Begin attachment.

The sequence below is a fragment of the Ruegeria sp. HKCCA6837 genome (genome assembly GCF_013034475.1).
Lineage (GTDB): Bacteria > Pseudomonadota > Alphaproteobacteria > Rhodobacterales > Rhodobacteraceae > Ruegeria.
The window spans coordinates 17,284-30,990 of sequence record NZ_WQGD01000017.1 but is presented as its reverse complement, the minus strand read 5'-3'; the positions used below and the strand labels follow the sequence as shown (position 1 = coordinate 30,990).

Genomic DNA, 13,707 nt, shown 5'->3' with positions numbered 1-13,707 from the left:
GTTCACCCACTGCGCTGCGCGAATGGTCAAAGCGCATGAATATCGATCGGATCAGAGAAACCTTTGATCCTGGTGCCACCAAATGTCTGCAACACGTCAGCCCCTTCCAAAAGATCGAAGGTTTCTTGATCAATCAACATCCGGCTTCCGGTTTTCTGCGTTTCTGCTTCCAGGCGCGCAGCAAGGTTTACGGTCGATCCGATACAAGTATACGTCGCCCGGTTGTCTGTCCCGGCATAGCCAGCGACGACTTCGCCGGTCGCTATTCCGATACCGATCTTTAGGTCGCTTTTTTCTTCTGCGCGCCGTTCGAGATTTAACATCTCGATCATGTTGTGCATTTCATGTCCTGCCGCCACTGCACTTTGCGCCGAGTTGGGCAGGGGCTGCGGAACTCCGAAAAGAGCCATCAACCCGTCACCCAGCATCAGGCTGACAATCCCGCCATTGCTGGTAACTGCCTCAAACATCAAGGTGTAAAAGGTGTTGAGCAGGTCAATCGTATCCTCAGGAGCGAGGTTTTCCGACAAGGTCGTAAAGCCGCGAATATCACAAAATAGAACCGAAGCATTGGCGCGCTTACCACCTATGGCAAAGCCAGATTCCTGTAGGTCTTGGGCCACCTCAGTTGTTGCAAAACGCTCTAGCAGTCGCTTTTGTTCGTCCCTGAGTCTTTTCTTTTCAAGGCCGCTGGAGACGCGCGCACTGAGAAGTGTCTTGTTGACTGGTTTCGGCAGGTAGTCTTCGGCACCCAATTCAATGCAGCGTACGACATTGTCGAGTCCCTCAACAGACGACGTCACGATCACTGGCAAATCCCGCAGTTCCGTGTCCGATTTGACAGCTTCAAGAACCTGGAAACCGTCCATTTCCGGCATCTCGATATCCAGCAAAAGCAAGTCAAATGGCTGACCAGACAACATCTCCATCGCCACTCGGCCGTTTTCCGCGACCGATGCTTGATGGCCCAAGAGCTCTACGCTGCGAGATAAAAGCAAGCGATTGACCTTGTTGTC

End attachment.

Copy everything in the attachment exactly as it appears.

The sequence below is a fragment of the Ruegeria sp. HKCCA6837 genome (genome assembly GCF_013034475.1).
Lineage (GTDB): Bacteria > Pseudomonadota > Alphaproteobacteria > Rhodobacterales > Rhodobacteraceae > Ruegeria.
The window spans coordinates 17,284-30,990 of sequence record NZ_WQGD01000017.1 but is presented as its reverse complement, the minus strand read 5'-3'; the positions used below and the strand labels follow the sequence as shown (position 1 = coordinate 30,990).

Genomic DNA, 13,707 nt, shown 5'->3' with positions numbered 1-13,707 from the left:
GTTCACCCACTGCGCTGCGCGAATGGTCAAAGCGCATGAATATCGATCGGATCAGAGAAACCTTTGATCCTGGTGCCACCAAATGTCTGCAACACGTCAGCCCCTTCCAAAAGATCGAAGGTTTCTTGATCAATCAACATCCGGCTTCCGGTTTTCTGCGTTTCTGCTTCCAGGCGCGCAGCAAGGTTTACGGTCGATCCGATACAAGTATACGTCGCCCGGTTGTCTGTCCCGGCATAGCCAGCGACGACTTCGCCGGTCGCTATTCCGATACCGATCTTTAGGTCGCTTTTTTCTTCTGCGCGCCGTTCGAGATTTAACATCTCGATCATGTTGTGCATTTCATGTCCTGCCGCCACTGCACTTTGCGCCGAGTTGGGCAGGGGCTGCGGAACTCCGAAAAGAGCCATCAACCCGTCACCCAGCATCAGGCTGACAATCCCGCCATTGCTGGTAACTGCCTCAAACATCAAGGTGTAAAAGGTGTTGAGCAGGTCAATCGTATCCTCAGGAGCGAGGTTTTCCGACAAGGTCGTAAAGCCGCGAATATCACAAAATAGAACCGAAGCATTGGCGCGCTTACCACCTATGGCAAAGCCAGATTCCTGTAGGTCTTGGGCCACCTCAGTTGTTGCAAAACGCTCTAGCAGTCGCTTTTGTTCGTCCCTGAGTCTTTTCTTTTCAAGGCCGCTGGAGACGCGCGCACTGAGAAGTGTCTTGTTGACTGGTTTCGGCAGGTAGTCTTCGGCACCCAATTCAATGCAGCGTACGACATTGTCGAGTCCCTCAACAGACGACGTCACGATCACTGGCAAATCCCGCAGTTCCGTGTCCGATTTGACAGCTTCAAGAACCTGGAAACCGTCCATTTCCGGCATCTCGATATCCAGCAAAAGCAAGTCAAATGGCTGACCAGACAACATCTCCATCGCCACTCGGCCGTTTTCCGCGACCGATGCTTGATGGCCCAAGAGCTCTACGCTGCGAGATAAAAGCAAGCGATTGACCTTGTTGTC